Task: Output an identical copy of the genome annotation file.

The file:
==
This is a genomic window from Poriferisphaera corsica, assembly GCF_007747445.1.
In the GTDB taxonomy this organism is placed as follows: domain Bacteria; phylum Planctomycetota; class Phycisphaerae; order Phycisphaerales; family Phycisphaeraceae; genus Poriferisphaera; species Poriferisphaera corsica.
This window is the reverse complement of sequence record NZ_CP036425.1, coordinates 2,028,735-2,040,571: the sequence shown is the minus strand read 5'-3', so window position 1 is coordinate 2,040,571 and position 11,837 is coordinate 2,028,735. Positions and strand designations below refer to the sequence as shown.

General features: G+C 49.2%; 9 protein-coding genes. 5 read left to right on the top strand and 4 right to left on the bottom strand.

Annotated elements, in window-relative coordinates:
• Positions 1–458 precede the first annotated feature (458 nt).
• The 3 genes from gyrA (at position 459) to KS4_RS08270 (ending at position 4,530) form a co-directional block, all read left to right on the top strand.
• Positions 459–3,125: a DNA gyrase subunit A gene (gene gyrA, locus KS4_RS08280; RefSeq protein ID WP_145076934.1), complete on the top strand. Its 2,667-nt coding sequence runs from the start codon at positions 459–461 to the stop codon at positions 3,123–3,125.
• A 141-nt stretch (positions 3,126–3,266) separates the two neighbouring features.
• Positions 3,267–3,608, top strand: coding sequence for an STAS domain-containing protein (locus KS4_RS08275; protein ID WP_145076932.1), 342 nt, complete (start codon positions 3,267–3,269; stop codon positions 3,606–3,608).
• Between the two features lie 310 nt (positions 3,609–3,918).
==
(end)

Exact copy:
This is a genomic window from Poriferisphaera corsica, assembly GCF_007747445.1.
In the GTDB taxonomy this organism is placed as follows: domain Bacteria; phylum Planctomycetota; class Phycisphaerae; order Phycisphaerales; family Phycisphaeraceae; genus Poriferisphaera; species Poriferisphaera corsica.
This window is the reverse complement of sequence record NZ_CP036425.1, coordinates 2,028,735-2,040,571: the sequence shown is the minus strand read 5'-3', so window position 1 is coordinate 2,040,571 and position 11,837 is coordinate 2,028,735. Positions and strand designations below refer to the sequence as shown.

General features: G+C 49.2%; 9 protein-coding genes. 5 read left to right on the top strand and 4 right to left on the bottom strand.

Annotated elements, in window-relative coordinates:
• Positions 1–458 precede the first annotated feature (458 nt).
• The 3 genes from gyrA (at position 459) to KS4_RS08270 (ending at position 4,530) form a co-directional block, all read left to right on the top strand.
• Positions 459–3,125: a DNA gyrase subunit A gene (gene gyrA, locus KS4_RS08280; RefSeq protein ID WP_145076934.1), complete on the top strand. Its 2,667-nt coding sequence runs from the start codon at positions 459–461 to the stop codon at positions 3,123–3,125.
• A 141-nt stretch (positions 3,126–3,266) separates the two neighbouring features.
• Positions 3,267–3,608, top strand: coding sequence for an STAS domain-containing protein (locus KS4_RS08275; protein ID WP_145076932.1), 342 nt, complete (start codon positions 3,267–3,269; stop codon positions 3,606–3,608).
• Between the two features lie 310 nt (positions 3,609–3,918).